BEIJING (AP) — Shares fell in Europe after another day of losses in Asia, though there was no sign that worries over China-U.S. tensions would lead to a “Black Friday” sell-off.
U.S. markets were closed Thursday for the Thanksgiving holiday and will have a half-day session on Friday.
Britain’s FTSE 100 dropped 0.5% to 7,377.46 while the CAC 40 in Paris shed 0.3% to 5,895.48. Germany’s DAX skidded 0.5% to 13,184.47. U.S. futures also were lower, with the contract for the Dow Jones Industrial Average falling 0.4% to 28,049.00. The future for the S&P 500 also lost 0.4%, to 3,142.70.
Stock benchmarks have fallen since President Donald Trump signed legislation supporting human rights in Hong Kong, potentially increasing tensions as the U.S. and China negotiate over ending their trade war.
New U.S. tariffs are set to kick in on many Chinese-made products as of Dec. 15. Negotiators have said they might soon have a preliminary deal that could avert that.
Beijing reacted with fury but no specific retaliatory measures Thursday to Trump’s decision. Since the bills got nearly unanimous approval by both houses of Congress his decision was not unexpected.
China has stayed silent on the issue of whether the U.S. move, viewed as meddling in internal Chinese affairs, might derail the trade talks.
In Asian trading Friday, Japan’s Nikkei 225 index lost 0.5% to 23,293.91, while the Hang Seng in Hong Kong sank 2.0% to 26,335.06. The Shanghai Composite index shed 0.6% to 2,871.98 and Australia’s S&P ASX 200 gave up 0.3% to 6,846.00. South Korea’s Kospi slipped 1.5% to 2,087.96. Shares also fell in Taiwan and Southeast Asia.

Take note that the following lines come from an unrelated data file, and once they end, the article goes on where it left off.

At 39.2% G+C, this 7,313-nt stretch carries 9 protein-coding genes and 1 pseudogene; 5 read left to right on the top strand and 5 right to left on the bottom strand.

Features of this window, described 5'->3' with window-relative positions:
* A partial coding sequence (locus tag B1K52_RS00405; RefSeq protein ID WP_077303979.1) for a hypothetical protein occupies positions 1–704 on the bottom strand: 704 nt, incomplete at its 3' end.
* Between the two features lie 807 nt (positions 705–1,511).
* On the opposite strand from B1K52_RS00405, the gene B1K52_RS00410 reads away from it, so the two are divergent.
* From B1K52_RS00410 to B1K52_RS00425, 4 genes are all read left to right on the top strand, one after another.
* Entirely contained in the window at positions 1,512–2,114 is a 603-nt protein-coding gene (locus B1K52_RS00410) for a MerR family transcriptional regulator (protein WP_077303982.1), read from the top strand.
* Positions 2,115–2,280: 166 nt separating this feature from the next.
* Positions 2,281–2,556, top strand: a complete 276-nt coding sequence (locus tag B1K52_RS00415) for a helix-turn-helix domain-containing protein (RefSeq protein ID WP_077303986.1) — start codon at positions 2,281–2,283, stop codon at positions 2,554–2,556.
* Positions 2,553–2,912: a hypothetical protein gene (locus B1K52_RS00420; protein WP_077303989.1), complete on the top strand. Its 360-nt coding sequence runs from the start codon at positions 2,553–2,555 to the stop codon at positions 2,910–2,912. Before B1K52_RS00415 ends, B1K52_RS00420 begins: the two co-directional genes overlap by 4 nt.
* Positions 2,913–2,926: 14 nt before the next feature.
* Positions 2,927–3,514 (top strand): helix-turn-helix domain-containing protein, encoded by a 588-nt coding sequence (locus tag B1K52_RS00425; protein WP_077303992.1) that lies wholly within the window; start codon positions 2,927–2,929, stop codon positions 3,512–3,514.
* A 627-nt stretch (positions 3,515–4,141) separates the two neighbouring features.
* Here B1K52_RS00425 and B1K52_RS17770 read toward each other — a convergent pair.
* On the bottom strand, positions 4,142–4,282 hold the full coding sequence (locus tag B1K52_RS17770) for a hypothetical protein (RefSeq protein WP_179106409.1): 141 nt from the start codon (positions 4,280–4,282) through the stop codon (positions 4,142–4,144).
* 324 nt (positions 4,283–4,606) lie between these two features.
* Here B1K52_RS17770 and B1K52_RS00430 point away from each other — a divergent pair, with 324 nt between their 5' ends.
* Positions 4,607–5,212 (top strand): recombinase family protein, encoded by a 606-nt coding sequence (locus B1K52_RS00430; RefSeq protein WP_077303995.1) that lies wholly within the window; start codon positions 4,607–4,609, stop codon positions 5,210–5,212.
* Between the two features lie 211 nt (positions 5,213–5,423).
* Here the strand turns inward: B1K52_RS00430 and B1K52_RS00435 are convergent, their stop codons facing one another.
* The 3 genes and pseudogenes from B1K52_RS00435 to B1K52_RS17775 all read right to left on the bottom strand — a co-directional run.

Japan reported Friday that its factory output fell 4.2% in October, much worse than forecast and the biggest month-on-month drop since January 2018. The decline could mean industrial production will decline by 4% in the October-December quarter from the previous quarter, Tom Learmouth of Capital Economics said in a commentary.
He noted that forecasts by manufacturers do not suggest output is likely to rebound soon.
Neighboring South Korea reported its industrial output declined 1.7% in October.
“It suggests the U.S.-China trade dispute continues taking its toll on Asian economies, despite signs of some green shoots,” Jeffrey Halley of OANDA said in a report.
In energy trading, benchmark crude oil lost 1 cent to $58.10 per barrel in electronic trading on the New York Mercantile Exchange.
Brent crude oil, the international standard, gave up 12 cents to $63.15 per barrel.